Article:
Green Peace? Protecting Our National Treasures While Providing for Our National Security
Marcilynn A. Burke
University of Houston Law Center
May 1, 2008
William & Mary Environmental Law and Policy Review, Vol. 32, p. 803, 2008
In the wake of the terrorist attacks of 9/11, the Department of Defense ("DoD") convinced Congress that compliance with environmental and natural resource laws hampered the Armed Forces' readiness for combat by limiting use of its training ranges. This Article evaluates whether Congress's post-9/11 exemptions to three important natural resource laws are inefficient, unjust, and/or unwise by examining the effects these laws have had on national security and their real impacts on the natural world. The significance of these exemptions is reflected by the magnitude of the military's land holdings -- over 32 million acres providing habitat for 300 species listed under the Endangered Species Act. Given the potential impacts, DoD has not demonstrated that the exemptions are necessary or appropriate under the current circumstances, and, in fact, evidence suggests they have been harmful. Application of the precautionary principle exhorts that decisionmakers should protect these resources even if some cause and effect relationships are not fully established. Abandoning protection of the country's natural resources, treasures that make this country worth defending, in the name of national security deserves greater thought and study, particularly given the U.S. Supreme Court's decision in the Navy sonar case and the Marine Corps' request to expand its bombing and training range in the Mojave Desert.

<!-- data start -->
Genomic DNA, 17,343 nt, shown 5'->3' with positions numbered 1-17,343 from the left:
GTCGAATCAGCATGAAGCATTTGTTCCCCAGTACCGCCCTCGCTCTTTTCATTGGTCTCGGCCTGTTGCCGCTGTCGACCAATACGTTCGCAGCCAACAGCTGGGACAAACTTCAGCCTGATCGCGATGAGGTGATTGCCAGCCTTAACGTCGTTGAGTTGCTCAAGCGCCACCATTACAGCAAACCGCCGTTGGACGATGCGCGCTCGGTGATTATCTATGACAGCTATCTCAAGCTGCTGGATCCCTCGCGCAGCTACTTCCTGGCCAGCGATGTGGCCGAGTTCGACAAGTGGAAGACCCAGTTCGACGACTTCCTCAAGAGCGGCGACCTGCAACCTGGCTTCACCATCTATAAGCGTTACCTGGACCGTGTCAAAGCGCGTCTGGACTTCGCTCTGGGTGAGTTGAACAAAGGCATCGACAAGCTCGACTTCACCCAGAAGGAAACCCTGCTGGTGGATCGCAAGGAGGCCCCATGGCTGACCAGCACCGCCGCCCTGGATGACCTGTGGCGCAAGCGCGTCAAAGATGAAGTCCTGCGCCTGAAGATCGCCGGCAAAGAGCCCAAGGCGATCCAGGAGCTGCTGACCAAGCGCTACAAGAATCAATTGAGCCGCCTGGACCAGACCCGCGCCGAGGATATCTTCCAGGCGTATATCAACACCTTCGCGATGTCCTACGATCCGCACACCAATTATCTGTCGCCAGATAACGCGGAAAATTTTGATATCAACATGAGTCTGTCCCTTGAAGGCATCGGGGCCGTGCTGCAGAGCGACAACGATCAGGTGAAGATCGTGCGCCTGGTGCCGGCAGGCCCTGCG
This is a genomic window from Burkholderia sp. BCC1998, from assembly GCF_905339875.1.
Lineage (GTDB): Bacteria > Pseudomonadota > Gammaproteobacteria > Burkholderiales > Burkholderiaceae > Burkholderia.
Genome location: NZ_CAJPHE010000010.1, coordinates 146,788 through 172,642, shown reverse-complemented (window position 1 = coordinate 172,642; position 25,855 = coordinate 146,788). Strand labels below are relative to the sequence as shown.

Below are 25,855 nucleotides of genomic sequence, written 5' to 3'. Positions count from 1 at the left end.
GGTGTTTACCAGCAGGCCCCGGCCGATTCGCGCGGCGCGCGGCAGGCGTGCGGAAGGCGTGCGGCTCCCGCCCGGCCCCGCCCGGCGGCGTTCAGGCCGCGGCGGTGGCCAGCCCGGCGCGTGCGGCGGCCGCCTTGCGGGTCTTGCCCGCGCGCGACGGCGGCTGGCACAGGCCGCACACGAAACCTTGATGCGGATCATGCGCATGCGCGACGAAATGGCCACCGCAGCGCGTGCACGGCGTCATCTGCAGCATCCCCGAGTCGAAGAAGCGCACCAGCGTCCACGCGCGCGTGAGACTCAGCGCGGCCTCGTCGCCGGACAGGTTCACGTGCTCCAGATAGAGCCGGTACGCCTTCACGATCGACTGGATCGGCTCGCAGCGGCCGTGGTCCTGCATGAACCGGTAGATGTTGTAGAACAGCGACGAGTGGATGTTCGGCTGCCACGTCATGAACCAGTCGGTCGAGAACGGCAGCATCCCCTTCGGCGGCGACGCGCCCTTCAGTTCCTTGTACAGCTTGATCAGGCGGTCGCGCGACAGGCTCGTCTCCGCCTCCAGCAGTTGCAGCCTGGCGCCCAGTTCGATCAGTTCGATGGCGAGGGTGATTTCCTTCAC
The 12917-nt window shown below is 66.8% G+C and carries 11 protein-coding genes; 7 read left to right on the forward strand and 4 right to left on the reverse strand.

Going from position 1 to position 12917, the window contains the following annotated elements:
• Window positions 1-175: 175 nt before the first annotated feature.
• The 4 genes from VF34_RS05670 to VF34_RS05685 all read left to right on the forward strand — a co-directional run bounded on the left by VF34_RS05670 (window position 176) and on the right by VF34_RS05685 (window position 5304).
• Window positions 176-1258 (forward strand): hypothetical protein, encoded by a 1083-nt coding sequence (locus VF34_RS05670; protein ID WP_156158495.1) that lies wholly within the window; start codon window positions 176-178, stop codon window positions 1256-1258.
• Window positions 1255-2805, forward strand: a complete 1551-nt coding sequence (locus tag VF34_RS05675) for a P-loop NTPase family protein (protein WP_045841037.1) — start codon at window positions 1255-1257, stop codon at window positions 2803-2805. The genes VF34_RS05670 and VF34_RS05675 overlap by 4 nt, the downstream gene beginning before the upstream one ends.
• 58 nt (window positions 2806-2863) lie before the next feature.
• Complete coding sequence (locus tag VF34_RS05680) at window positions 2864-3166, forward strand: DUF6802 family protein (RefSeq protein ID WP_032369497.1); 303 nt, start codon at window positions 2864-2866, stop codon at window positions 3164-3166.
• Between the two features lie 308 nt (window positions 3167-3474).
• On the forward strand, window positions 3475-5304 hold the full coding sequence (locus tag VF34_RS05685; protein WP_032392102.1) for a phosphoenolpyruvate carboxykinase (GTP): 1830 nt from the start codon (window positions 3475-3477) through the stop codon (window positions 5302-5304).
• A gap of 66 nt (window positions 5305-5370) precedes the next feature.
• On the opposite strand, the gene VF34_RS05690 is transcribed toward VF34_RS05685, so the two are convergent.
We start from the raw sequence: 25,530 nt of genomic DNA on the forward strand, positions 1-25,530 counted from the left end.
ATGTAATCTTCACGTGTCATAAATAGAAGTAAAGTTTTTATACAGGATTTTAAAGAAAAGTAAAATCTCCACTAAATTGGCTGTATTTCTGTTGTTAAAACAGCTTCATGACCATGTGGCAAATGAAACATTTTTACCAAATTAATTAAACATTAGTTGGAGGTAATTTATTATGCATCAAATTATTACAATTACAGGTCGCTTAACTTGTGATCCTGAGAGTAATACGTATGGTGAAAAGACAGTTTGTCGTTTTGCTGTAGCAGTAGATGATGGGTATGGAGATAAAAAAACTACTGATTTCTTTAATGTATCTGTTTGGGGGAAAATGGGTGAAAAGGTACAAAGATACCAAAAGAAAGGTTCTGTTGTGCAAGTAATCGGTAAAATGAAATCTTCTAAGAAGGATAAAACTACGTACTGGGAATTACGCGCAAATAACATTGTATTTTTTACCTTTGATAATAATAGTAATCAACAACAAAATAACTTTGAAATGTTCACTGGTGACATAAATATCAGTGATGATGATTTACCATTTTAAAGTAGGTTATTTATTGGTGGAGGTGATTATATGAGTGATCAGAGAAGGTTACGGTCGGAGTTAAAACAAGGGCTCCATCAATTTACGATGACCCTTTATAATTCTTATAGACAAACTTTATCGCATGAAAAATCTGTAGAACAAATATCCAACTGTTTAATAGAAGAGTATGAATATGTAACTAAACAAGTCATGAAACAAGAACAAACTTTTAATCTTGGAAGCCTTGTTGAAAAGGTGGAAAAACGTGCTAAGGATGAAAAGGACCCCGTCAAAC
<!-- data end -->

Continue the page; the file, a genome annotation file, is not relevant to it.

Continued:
Number of Pages in PDF File: 73
Keywords: natural resources, exemptions, environmental, defense, military, readiness, migratory bird, endangered species, marine mammal, navy, sonar, encroachment, RRPI
JEL Classification: K32, K23, K10, Q2, Q24, Q25, Q28Accepted Paper Series
Date posted: December 19, 2008
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